Vientiane, Lao PDR, 30th Apr 2012
All continents represented in debate on growing needs in the three sectors and seek solutions on transboundary river management
PHUKET, Thailand, April 30, 2012—About 300 river managers, leaders and other stakeholders from around the world will discuss ways transboundary rivers can best meet growing food, water and energy needs while minimizing negative consequences at a three-day international conference starting tomorrow.
Participants from 14 river basin organisations throughout the world as well as two regional intergovernmental bodies, water and environment ministers, government officials, policy makers, development agencies, non-governmental organisations, the private sector and other stakeholders will share their lessons learned and seek solutions in the governance and use of shared water resources.
Convened by the Mekong River Commission (MRC), the Mekong2Rio conference will principally look into current trends of water uses to meet food, energy and water needs and how they are connected to and affect each other.
“Rapid development in the Mekong region has put increasing pressure on water resources, especially in terms of food and energy production,” said Hans Guttman, Chief Executive Officer of the MRC.
“This conference will enable the region to learn from other basins, widening its perspectives and expertise in order to efficiently manage the Mekong resources. And we hope this forum will offer the same opportunities for the others,” said Mr. Guttman.
Set to be a platform for exchange of novel approaches and up-to-date technology, debate of current problems and discussion of new solutions, the conference will offer technical and dialogue sessions for a wide range of actors as well as a political dimension during plenary meetings of water and environment ministers from the MRC Member Countries—Cambodia, Lao PDR, Thailand and Viet Nam.
Exploring ways to strengthen institutional frameworks and governing structures needed for transboundary river basin organisations, the conference will draw expertise from managers of river basins throughout the world including: Asia’s Ganges, Indus, Yellow, Mekong and Aral Sea River Basins, Australia’s Murray-Darling, Europe’s Danube, Africa’s Niger, Nile and Congo and America’s Amazon, Columbia, Mississippi and Parana-LaPlata River Basins.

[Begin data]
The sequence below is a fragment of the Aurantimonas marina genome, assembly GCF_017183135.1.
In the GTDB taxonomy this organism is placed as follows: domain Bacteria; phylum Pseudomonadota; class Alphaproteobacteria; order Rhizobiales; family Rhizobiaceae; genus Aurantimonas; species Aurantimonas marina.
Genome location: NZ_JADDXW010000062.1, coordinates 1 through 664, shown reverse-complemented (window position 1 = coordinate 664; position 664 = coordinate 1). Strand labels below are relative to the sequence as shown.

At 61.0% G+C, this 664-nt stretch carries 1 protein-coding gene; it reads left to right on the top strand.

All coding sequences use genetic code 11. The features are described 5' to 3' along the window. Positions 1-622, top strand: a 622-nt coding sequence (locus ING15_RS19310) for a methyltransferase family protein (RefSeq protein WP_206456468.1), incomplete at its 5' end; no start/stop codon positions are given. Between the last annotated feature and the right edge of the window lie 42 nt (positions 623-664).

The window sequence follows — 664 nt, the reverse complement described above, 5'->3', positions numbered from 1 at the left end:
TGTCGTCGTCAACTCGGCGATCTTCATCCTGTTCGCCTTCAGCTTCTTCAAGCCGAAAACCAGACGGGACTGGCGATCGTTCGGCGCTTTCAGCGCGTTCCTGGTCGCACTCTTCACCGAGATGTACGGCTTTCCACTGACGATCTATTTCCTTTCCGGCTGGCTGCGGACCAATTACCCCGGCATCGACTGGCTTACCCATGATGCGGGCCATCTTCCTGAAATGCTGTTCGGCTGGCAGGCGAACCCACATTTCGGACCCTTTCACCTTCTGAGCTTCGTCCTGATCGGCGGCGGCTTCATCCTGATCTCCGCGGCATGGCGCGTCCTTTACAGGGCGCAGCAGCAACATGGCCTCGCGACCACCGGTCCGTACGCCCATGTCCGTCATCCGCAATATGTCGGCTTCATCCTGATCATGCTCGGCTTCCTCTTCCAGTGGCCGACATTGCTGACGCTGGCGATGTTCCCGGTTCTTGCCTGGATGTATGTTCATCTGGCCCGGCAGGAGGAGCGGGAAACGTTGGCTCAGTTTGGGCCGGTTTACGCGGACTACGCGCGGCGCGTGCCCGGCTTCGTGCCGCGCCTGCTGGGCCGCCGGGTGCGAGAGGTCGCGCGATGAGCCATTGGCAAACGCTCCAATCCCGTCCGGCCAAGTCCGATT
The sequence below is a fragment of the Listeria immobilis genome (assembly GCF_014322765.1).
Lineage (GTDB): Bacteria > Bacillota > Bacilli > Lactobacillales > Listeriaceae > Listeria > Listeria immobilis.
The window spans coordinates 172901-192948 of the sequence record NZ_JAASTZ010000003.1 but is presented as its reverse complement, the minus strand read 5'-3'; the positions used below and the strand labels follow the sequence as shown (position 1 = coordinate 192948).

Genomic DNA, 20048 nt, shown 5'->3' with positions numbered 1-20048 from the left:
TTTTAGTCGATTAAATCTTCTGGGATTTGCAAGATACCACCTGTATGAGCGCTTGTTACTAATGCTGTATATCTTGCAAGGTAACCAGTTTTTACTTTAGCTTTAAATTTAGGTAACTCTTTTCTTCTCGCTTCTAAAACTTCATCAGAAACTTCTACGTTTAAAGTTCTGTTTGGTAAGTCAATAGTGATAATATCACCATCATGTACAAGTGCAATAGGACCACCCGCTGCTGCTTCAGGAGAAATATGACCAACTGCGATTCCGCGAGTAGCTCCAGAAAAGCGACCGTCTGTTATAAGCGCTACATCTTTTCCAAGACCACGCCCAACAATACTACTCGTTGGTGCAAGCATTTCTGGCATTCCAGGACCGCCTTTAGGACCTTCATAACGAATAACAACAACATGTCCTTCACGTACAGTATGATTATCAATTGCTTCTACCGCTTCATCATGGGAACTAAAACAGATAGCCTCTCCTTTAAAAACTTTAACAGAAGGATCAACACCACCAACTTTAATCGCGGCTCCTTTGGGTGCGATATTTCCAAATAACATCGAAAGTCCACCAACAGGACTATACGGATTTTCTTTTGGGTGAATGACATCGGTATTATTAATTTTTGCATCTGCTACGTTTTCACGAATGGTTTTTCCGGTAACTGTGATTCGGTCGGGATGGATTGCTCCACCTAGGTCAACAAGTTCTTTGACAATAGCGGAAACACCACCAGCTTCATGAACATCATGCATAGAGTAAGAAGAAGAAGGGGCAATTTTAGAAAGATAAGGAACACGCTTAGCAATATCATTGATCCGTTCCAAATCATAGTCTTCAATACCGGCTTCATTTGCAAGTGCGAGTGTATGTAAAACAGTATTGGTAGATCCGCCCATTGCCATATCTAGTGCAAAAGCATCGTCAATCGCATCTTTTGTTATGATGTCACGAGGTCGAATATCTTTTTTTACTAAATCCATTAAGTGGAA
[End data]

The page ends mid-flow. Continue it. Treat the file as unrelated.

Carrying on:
The two regional intergovernmental bodies represented at the conference are the Southern African Development Community–Protocol on Shared Watercourses, who oversee 13 transboundary river basins, and the United Nations Economic Commission for Europe, who promote pan-European economic integration.
The Mekong2Rio conference will send a message and add a water dimension to Rio+20, the United Nations Conference on Sustainable Development, to be held next month in Rio de Janeiro, Brazil, whose themes are a green economy in the context of sustainable development and poverty eradication and the institutional framework needed.
For more information and conference programme please go to http://www.mrcmekong.org/news-and-events/events/mekong2rio/
The MRC is the intergovernmental body responsible for cooperation on the sustainable management of the Mekong Basin whose members include Cambodia, Lao PDR, Thailand and Viet Nam. In dealing with this challenge, the commission looks across all sectors including sustaining fisheries, identifying opportunities for agriculture, maintaining freedom of navigation, flood management and preserving important ecosystems.
Mekong2Rio is the first in a series of the MRC biennial conferences on transboundary river basin management. It will be held at Movenpick Resort & Spa, Karon Beach, Phuket.
The United Nations Conference on Environment and Development held in Rio de Janeiro, Brazil in 1992 was an historic milestone ensuring development is balanced with environmental and social concerns. The United Nations Conference on Sustainable Development or Rio+20 aims at assessing what has been achieved since then and which gaps need to be filled and what political commitments will be required.
Mr Surasak Glahan, Communications Officer
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